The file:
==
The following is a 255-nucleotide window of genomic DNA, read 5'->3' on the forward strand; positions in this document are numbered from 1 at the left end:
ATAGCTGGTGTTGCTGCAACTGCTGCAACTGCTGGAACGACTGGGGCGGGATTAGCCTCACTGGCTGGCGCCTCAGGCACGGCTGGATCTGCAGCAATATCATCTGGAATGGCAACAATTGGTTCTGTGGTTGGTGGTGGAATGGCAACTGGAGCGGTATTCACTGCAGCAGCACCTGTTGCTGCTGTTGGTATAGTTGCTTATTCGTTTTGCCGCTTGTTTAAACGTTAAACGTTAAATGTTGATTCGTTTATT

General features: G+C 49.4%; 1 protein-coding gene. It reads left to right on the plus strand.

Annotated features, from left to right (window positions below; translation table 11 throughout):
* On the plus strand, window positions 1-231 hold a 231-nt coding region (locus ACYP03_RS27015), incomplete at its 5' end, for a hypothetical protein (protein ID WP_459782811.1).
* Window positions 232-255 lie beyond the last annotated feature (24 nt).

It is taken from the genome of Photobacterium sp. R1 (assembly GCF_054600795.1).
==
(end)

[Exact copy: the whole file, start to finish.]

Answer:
The following is a 255-nucleotide window of genomic DNA, read 5'->3' on the forward strand; positions in this document are numbered from 1 at the left end:
ATAGCTGGTGTTGCTGCAACTGCTGCAACTGCTGGAACGACTGGGGCGGGATTAGCCTCACTGGCTGGCGCCTCAGGCACGGCTGGATCTGCAGCAATATCATCTGGAATGGCAACAATTGGTTCTGTGGTTGGTGGTGGAATGGCAACTGGAGCGGTATTCACTGCAGCAGCACCTGTTGCTGCTGTTGGTATAGTTGCTTATTCGTTTTGCCGCTTGTTTAAACGTTAAACGTTAAATGTTGATTCGTTTATT

General features: G+C 49.4%; 1 protein-coding gene. It reads left to right on the plus strand.

Annotated features, from left to right (window positions below; translation table 11 throughout):
* On the plus strand, window positions 1-231 hold a 231-nt coding region (locus ACYP03_RS27015), incomplete at its 5' end, for a hypothetical protein (protein ID WP_459782811.1).
* Window positions 232-255 lie beyond the last annotated feature (24 nt).

It is taken from the genome of Photobacterium sp. R1 (assembly GCF_054600795.1).